The side effects of perchlorates (ammonium, sodium, potassium and magnesium) on early amphibian development and growth have been studies extensively using relatively high perchlorate levels, however little is known about the long-term effects. This study examines the long-term consequences of exposures at normal environmental levels.
Sponsor: United States Army
PI: James Dumont

Validation of a Rapid Progrestin-Based Endocrine Disruption Screening Assay

Phase I of this research resulted in the development and standardization of an essay which tests substances that might disturb reproductive and developmental processes in animals by interfering with the endocrine system. The primary goal of the research was to validate and commercialize the Xenopus laevis oocyte naturation germinal vesicle breakdown (GVBD) model as a system for rapid evaluation of endocrine disrupting chemicals found in the workplace or the environment.
Sponsor: Fort Laboratories
PI: James Dumont

Genetic Status of Clear Creek Gambusia

The research was conducted to facilitate obtaining genetic information for the Clear Creek Gamusia, to assist the U.S. Fish and Wildlife Service in management of this federally endangered species. The information gained allowed the Service to determine the genetic purity of the only wild population in Clear Creek in Menard Country, Texas. The results were used to develop a captive propagation and genetics management plan.
Sponsor: United State Fish and Wildlife Service
PIs: Anthony Echelle, Ronald Van Den Bussche, William Fisher

Genetic Status of Two Pupfishes
This study established the abundance and geographic extent of the hybrid, C. pecocensis x C. variegates, pupfish in Salt Creek County, Texas and used the information as a basis for management of the local population of genetically pure pupfish, C. pecosensis. The objectives were two-fold, 1) to provide a protein-electrophoretic analysis of the genetic structure of Cypridodon pecosensis in Salt Creek, Culberson and Reeves counties , Texas and 2) to provide a protein-electrophoretic analysis of the status of a captive stock of Cyprinodon elegans at Uvalde National Fish Hatchery and Technology Center.
Sponsor: State of New Mexico, Department of Game and Fish
PIs: Anthony Echelle, David Leslie

Instream Flow Studies in a Key Southeastern Oklahoma Stream

This project mapped and modeled the instream flow habitat for mussels, including endangered species in the Kiamichi River, Oklahoma that is being considered for water diversion in the hopes of supplying the state of Texas with future water sources.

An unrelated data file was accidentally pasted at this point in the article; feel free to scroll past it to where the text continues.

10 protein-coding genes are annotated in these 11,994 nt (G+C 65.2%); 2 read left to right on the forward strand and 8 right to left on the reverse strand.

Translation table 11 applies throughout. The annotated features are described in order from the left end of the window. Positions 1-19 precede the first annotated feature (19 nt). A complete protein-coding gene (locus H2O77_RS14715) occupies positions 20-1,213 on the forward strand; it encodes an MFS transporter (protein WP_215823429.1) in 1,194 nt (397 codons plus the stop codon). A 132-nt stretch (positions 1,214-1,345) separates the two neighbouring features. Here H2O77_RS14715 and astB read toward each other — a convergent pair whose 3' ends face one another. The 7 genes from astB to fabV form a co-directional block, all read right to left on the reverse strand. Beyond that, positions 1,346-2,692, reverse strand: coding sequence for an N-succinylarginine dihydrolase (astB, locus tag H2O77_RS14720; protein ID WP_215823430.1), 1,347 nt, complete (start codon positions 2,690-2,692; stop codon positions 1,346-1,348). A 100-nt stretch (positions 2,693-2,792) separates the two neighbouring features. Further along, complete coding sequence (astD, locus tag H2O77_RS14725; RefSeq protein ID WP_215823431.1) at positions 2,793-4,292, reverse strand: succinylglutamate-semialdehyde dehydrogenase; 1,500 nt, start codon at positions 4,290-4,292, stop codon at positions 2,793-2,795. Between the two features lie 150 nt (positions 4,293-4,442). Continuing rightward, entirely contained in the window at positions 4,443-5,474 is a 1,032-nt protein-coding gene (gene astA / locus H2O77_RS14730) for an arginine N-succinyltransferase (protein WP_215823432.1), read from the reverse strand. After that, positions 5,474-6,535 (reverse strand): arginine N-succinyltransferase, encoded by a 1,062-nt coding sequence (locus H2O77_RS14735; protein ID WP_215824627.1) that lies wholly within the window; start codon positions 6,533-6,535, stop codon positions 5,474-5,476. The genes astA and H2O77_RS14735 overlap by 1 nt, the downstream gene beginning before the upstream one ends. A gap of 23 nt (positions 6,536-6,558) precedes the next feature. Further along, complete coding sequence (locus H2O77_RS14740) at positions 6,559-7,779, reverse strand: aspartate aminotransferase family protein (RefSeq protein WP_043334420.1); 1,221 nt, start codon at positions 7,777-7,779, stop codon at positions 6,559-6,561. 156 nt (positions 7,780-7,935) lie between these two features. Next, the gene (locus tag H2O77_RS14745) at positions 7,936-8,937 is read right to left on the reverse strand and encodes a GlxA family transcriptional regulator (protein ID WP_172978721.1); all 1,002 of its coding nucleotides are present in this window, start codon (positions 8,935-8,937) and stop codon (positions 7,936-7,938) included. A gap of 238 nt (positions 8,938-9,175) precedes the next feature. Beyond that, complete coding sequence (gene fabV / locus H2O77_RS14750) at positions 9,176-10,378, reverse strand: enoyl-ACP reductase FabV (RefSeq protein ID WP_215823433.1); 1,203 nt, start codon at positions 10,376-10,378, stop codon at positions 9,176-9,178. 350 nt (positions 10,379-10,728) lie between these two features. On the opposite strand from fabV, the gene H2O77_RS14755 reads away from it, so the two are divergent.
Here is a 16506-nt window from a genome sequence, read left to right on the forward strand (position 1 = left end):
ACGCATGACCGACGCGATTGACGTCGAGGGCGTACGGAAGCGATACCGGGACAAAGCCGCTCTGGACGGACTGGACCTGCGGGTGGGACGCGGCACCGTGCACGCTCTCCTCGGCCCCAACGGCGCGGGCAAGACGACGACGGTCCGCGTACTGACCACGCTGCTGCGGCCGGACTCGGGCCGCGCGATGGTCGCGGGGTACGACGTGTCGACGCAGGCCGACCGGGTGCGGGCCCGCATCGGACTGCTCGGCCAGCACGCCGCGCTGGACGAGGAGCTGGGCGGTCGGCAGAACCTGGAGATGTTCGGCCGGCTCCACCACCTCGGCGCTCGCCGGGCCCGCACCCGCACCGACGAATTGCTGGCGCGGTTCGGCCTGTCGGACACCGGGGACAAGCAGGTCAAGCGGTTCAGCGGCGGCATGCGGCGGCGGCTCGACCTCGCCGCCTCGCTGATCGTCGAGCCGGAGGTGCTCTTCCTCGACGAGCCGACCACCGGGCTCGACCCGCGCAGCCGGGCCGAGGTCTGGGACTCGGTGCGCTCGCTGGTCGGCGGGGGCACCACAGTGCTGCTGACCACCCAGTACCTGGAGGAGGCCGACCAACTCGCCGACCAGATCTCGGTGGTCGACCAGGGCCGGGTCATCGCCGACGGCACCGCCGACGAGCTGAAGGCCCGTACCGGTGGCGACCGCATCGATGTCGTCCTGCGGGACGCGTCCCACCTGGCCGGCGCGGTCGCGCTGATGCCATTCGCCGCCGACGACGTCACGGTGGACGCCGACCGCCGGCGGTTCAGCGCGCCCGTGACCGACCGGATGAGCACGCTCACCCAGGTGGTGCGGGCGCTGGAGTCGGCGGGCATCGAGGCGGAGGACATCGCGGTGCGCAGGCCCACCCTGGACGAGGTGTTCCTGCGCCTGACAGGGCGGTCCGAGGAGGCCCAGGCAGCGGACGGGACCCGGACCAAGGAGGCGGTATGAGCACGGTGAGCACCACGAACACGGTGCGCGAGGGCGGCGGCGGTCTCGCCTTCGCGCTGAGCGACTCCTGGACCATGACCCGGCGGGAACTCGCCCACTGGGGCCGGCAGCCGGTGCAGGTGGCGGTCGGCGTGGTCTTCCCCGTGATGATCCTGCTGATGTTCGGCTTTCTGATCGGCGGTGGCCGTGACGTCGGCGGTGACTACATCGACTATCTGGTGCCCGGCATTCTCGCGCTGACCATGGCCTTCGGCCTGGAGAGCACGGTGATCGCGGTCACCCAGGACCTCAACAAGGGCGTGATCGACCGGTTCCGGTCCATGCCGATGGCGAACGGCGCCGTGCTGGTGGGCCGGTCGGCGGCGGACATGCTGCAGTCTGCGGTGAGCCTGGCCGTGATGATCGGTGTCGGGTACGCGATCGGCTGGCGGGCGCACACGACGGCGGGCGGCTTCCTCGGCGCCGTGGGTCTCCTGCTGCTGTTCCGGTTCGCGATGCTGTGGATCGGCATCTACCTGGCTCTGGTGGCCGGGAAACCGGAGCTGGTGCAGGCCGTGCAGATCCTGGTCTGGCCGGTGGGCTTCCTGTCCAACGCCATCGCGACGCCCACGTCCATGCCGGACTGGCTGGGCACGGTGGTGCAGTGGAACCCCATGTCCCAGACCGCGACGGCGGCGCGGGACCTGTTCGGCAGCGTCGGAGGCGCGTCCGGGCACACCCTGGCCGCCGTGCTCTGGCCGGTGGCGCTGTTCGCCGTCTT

Sponsor: United States Geological Survey
PIs: Anthony Echelle, Ronald Van Den Bussche, David Leslie

Monitoring Effects of a Renovation Project on Endangered Fish and Invertebrates in Diamond Y Draw
A project to provide baseline information for planning and follow-up monitoring for the proposed renovation of a spring-fed stream in Diamond Y Draw, Pecos County, Texas. The system harbors an unusually high number of unique life forms, including two federally listed endangered or threatened fish species and several endemic invertebrates.
Sponsor: Texas Parks and Wildlife Department
PIs: Anthony Echelle, Alice Echelle, William Fisher

Status and Genetic Structure of Headwater Catfish

The primary purposes of this research were to assess the status of I. Lupus, headwater catfish, in New Mexico and Texas and to assess geographic pattern in genetic structure.
Sponsor: United States Geological Survey
PIs: Anthony Echelle, William Fisher

Development of Rapid Bioassessment Protocols for Non-Wadable Streams and Rivers

Oklahoma is currently lacking formal Rapid Bioassessment Protocols (RBP’s) to assess the overall health of aquatic communities in non-wadable streams and rivers. Although such protocols exist for wadable streams in Oklahoma, non-wadable rivers present unique challenges for sampling aquatic biota, particularly fish. Among the issues address by this study are reviewing established RBP’s for large, non-wadable rivers, develop a quality assurance project plan, develop field protocols and field test protocols.
Sponsor: Oklahoma Water Resources Board
PIs: William Fisher, Joseph Bidwell

Assessing and Responding to the Technology Needs of the Twenty-first Century
A more active, student-centered, investigative approach that is technology based can help students develop superior problem solving abilities. This project developed a set of interactive tutorials containing randomly generated problems covering concepts introduced in general chemistry. Including characteristics such as accessible to the web, interactive, randomly generated questions, three part tutorials that are tracked and saved in a personal webpage environment.
Sponsor: Howard Hughes Medical Institute
PI: Donald French

Assessing the Scientific Basis for Standards/Practices at Multiple Spatial Scales – East

The planned evaluation of relationships between measures of forest structure and biological diversity using data from three previous large-scale studies conducted in highly forested landscapes in Arkansas, South Carolina and West Virginia. The three sites encompassed a range of vegetation types, structures, and physiographic settings across the Southeast. The current project will build upon those previous studies through two primary activities: 1) a series of two workshops and 2) a synthesis/analysis of data.
Sponsor: National Council for Air and Stream Improvement, Inc.
PIs: Stanley Fox, Paul Shipman

Modeling Wildlife-Habitat Relationships for Birds, Amphibians, and Reptiles in the Ouachita Mountains, Arkansas

The objective of this research was to validate the predictive accuracy of bird, amphibian, and reptile habitat relationship models derived from data collected on the original four watersheds during 1995-99 and modification of models in preparation for application in the post-treatment phase.
Sponsor: Weyerhaeuser Company, United Stated Department of Agriculture
PIs: Stanley Fox, Paul Shipman

Validation of Amphibian and Reptile Habitat Relationship Models for the Ouachita Mountains, Arkansas